It is a long-held theory that the more time a person spends educating themselves, the better protected he or she is against dementia. Research has resulted in conflicting or inconclusive results, however, a new study suggests that while those with more education do demonstrate a higher level of cognitive functioning, it does not reduce dementia risk.
Learn more about the study and the relationship between education and dementia.
Education and Its Impact on Dementia Risk
The study, led by Robert S. Wilson, Ph.D., of Rush University Medical Center in Chicago and published in Neurology, set out to provide more insight into education and dementia risk. Involving 2,899 participants, researchers followed the participants for an average of eight years. The average age of participants at the beginning of the study was 78 and nearly 25% developed dementia over the course of the study. Participants were split into three levels of education: 17+ years, 13-16 years and 12 years or less.
Researchers found that even decades after participants had finished their education, those who spent a longer time in education had a higher level of cognitive functioning. However, they also found that a higher education level did not affect dementia risk or onset.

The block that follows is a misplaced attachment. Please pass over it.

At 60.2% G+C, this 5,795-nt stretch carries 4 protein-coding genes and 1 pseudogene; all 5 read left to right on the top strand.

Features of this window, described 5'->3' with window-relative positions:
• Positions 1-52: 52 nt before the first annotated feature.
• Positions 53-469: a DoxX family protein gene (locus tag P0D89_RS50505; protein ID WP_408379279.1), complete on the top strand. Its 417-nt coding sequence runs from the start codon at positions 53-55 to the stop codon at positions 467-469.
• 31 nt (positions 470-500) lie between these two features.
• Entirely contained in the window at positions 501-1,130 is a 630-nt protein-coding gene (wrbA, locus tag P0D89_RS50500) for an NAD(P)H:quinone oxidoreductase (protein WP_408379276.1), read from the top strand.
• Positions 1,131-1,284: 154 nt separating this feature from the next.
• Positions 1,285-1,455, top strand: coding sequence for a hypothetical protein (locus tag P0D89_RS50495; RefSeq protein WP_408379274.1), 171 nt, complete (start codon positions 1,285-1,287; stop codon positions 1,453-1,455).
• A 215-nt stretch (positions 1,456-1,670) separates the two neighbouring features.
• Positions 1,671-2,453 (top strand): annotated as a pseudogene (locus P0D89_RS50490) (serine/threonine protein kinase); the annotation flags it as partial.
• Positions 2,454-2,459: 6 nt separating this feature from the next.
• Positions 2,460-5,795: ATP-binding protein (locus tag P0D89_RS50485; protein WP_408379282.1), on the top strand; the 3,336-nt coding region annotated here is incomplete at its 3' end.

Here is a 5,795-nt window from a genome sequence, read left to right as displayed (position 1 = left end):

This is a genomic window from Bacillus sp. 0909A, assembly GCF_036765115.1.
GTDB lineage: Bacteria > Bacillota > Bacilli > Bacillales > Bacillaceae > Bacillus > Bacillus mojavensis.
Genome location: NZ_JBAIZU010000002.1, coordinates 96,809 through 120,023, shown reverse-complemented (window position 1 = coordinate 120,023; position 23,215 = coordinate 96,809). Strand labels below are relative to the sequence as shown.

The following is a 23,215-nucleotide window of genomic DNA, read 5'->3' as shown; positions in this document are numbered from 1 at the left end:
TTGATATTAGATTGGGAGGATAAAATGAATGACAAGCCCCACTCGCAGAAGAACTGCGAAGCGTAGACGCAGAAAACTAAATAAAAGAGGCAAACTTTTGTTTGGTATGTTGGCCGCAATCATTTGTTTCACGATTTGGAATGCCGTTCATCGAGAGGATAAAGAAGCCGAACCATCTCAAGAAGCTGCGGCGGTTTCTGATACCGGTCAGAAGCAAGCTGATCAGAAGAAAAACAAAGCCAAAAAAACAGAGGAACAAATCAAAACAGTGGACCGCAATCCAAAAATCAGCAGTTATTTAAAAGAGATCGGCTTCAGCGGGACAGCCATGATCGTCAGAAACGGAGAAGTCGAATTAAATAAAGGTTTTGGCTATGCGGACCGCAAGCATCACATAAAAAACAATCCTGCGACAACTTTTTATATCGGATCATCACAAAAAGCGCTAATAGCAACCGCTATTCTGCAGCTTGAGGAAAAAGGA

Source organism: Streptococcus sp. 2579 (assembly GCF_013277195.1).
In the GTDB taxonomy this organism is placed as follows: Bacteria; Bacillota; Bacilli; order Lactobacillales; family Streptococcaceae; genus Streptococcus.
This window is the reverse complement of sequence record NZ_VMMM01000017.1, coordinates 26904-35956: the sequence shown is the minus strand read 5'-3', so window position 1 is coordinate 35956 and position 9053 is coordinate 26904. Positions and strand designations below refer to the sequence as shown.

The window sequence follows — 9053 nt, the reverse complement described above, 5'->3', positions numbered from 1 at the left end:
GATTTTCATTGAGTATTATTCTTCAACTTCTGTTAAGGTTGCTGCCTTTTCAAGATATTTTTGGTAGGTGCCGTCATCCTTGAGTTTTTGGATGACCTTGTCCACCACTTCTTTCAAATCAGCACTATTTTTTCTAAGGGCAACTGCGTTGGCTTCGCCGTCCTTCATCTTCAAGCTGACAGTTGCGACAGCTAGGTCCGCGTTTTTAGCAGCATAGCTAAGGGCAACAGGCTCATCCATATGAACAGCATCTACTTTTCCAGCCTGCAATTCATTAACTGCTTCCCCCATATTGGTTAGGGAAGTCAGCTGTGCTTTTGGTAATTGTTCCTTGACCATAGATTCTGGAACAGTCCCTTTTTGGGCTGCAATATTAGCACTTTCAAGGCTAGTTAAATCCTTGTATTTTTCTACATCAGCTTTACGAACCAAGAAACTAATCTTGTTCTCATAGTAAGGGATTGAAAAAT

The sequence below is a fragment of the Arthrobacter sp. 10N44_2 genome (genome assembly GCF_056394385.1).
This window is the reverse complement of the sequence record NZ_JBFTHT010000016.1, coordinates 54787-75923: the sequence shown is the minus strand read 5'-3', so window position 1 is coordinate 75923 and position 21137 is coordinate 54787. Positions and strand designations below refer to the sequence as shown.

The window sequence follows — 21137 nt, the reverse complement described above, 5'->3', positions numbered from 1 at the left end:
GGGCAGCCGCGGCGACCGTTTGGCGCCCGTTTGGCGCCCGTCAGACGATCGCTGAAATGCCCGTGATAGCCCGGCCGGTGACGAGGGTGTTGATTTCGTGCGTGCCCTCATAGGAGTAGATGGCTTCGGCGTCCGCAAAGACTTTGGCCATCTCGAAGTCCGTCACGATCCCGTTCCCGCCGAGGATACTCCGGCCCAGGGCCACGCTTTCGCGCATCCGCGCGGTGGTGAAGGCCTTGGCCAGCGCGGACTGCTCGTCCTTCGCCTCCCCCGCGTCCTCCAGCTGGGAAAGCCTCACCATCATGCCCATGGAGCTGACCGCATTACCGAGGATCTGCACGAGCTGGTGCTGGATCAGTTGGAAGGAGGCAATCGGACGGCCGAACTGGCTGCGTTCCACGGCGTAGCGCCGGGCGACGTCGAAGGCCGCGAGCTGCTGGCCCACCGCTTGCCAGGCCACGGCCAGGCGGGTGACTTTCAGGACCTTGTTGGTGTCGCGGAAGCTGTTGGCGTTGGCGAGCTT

Additionally, contrary to previous studies, the participants’ education had no impact on how quickly dementia progressed after its onset.
Why Education Is Important in Later Life
Wilson says the education and dementia risk findings are surprising, stating that the “finding that education apparently contributes little to cognitive reserve is surprising given that education affects cognitive growth and changes in brain structure.”
He says that the study indicates that “late-life activities involving memory and thinking skills, such as learning another language… or cognitively demanding work and having a purpose in life might be more important as we age.”
While the study was not entirely conclusive, it gives researchers a further understanding of the disease and the effects of education on the brain, suggesting that it becomes even more important with age.
Have you seen a correlation between your or a senior loved one’s education and dementia risk? We’d like to hear your experiences in the comments below.